Imagine with me the gravity of sitting down to a table for an exercise in social engineering. There are six spheres of children in need of companionship, and you’ve been given the task of bringing them together. Because this is a competitive endeavor, you must accomplish the task before everyone else. However, you’ll have to start by finding them all.
Of course, these are no ordinary children. They are children of the trees, Kinoko. Translated to English? They’re mushrooms. Goofy looking mushrooms. Wait a minute, is that mushroom holding a basketball? What sort of game is this?!
Kinoko is a tiny box game from Helvetiq and the mind of Tim Rogasch in which players attempt to bring families of mushrooms together based on their common interests. Let’s find out what can be done with 24 cards, a few dice, and almost as many linguistic variations of the rulebook as there are scoring tokens.
There are 8,000 types of mushrooms in the world
The cards of Kinoko come in six varieties: Athletes (Red), Musicians (Orange), Artisans (Yellow), Scientists (Green), Public Servants (Blue), and Artists (Purple). Their occupations couldn’t matter less in terms of gameplay, but my goodness do they keep the game bubbly. Each color has a set of numbers, one through three. Players receive one of each number, but the cards remain ultra top-secret and face down. Leftover cards are dealt into two face down hands in the middle of the table.
Players must never begin with knowedge of the cards in their own hands, so cards are held face out. The card backs reveal number, but not color.
There are also six cards that generically display color without a care for occupation. Each player receives one, also face down. This card, however, comes with peeking privileges as it will be the 1-2-3 set the player is attempting to assemble somewhere on the table. One of the leftover cards is flipped over to reveal the forbidden color—the apparent social outcast—for the round.
On each turn, players (keeping those cards outward) roll the three dice and choose one action. If a number is chosen, players may swap any two cards of that number at the table. Player to player? Sure. Player to face down hand on the table? Yes. Their own cards? You bet.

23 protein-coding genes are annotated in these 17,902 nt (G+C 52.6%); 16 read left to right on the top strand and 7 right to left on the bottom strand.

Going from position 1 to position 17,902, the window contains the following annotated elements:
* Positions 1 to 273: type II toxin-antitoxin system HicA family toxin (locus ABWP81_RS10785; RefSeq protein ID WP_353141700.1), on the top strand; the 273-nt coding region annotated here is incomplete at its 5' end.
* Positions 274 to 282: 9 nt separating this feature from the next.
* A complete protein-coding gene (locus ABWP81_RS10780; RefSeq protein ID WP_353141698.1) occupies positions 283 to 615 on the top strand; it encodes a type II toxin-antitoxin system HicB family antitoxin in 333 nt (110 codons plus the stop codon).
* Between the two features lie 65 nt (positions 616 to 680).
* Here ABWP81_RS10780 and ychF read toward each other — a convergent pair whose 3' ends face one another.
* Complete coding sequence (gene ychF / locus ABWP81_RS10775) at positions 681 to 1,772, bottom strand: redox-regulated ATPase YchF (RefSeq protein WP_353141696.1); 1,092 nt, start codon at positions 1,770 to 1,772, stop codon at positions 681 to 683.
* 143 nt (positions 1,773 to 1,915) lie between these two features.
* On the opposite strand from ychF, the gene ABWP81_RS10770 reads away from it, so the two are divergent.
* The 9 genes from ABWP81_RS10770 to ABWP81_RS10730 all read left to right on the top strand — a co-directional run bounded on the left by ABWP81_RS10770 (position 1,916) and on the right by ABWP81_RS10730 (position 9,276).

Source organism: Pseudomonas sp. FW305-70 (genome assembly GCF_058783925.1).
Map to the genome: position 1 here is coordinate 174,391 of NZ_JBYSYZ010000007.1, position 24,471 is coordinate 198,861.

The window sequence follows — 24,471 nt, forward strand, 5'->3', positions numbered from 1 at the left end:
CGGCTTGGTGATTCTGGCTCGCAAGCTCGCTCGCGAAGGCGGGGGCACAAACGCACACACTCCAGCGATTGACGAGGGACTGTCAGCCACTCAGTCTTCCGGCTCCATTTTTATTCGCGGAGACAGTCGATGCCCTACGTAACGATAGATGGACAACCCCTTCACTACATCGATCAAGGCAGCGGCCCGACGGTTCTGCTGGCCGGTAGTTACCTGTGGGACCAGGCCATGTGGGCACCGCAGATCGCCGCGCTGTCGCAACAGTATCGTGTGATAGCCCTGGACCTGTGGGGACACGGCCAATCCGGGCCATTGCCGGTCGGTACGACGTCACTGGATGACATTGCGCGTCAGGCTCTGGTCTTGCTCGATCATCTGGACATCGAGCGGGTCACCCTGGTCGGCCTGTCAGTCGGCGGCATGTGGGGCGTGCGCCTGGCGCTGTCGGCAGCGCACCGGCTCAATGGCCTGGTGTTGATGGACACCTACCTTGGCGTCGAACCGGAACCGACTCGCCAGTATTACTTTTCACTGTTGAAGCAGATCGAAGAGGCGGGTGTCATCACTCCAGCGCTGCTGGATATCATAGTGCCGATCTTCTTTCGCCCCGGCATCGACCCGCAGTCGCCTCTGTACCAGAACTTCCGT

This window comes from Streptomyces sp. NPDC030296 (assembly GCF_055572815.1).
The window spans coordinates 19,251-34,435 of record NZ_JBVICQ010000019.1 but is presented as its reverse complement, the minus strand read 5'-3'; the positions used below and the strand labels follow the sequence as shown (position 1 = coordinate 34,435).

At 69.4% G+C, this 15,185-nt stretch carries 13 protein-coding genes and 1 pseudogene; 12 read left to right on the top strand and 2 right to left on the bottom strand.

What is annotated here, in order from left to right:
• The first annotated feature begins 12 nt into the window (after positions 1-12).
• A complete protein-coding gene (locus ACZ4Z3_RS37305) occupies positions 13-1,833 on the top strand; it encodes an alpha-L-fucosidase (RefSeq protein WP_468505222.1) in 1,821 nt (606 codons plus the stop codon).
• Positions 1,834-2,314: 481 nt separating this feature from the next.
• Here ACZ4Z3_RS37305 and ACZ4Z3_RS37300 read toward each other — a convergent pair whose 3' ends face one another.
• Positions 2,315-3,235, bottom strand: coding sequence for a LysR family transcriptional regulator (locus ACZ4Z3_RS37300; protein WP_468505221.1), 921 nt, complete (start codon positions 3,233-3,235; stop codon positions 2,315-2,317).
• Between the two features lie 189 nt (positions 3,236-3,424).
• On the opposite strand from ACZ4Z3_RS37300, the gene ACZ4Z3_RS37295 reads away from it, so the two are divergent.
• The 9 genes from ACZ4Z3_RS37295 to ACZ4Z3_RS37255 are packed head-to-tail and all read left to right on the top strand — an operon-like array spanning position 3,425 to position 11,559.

There are also three symbols. One allows a Peek at one card, one allows a Reroll of the dice, and the last allows for a wholesale swap of a hand of cards. Finally, there are several blank sides just to create discomfort.
When a player believes they’ve created a set, they stop the game in some dramatic fashion and reveal their hidden objective mushroom. If that set exists, two points for Gryffindor! If not, one point for everyone else! If anyone is holding any forbidden cards, they’ll lose one point. The game ends when someone reaches four. It’s that simple.
This would be a great place for a fun-guy pun
Obviously, Kinoko is indebted to Hanabi, the game that made hidden information games explosively cool. But this is no mere knock-off; the mushrooms bring interesting things to the table. I can think of three:
Facial control. Obviously, when a player is dealt a set outright, there must be a hint of control in the matter of eye wrinkles and lip curls as the other players either try to disassemble the set or capitalize on the good fortune. When a player is dealt a set of the forbidden card, regardless of how much you want to, you really shouldn’t laugh at them.
Memory. Remembering your own hand is manageable. Holding the cards from left to right, you just have to keep a tally of colors in your mind as you trade and learn. But those two hands of cards in the middle of the table? They hurt my brain. Ok, the blue two is there, and the green three is over there, and was that a purple one? Was that three orange or red? O why did I look away for that bite of cake? Curse you Betty Crocker!!
Danger. Knowing when to make your suit of interest known is the game’s tactical dish. Seeing all three of your cards out in the fresh air is tempting. You could, with your first move, put two of them together, unleashing a cat and mouse game as others then torture you as they shift and shuffle cards to their advantage. If I’m being honest, you should put those cards together. It’s just more fun that way. Plus, let’s not forget that building a set somewhere other than your own hand might mean that you’re holding the dreaded forbidden cards without realizing.
I’ve played with the family. They love it. In one game, our youngest—who is admittedly a little loose with her cards—revealed to the table that she wanted orange (the musicians, in case you’ve forgotten). The great fun of that hand was keeping a straight face as she held all three orange cards in her hand, frantically searching for them elsewhere. Someone rolled a wholesale swap and, in mercy, traded with her. Her face was priceless. There is solid family fun here.
I’ve played with friends. The adult game can stretch beyond the expected 20 minutes, depending on the level of tactical consideration in play. We finished 5-3-2-2 on the scoreboard in our most recent effort. There were risky stops with incorrect guesses and points for all. There were deviously planted forbidden cards, sets formed in the open, sets kept in hiding—nearly everything I’d imagine the folks at Helvetiq wanted us to experience. We celebrated the hilarity after finishing up a longer strategy game and talked about it more than the heavier fare.
I’d imagine this one will stay with us until we wear the cards out. Kinoko travels easy, teaches easy, and makes my brain uncomfortable in the most refreshing way. Helvetiq has a low-key winner with this one.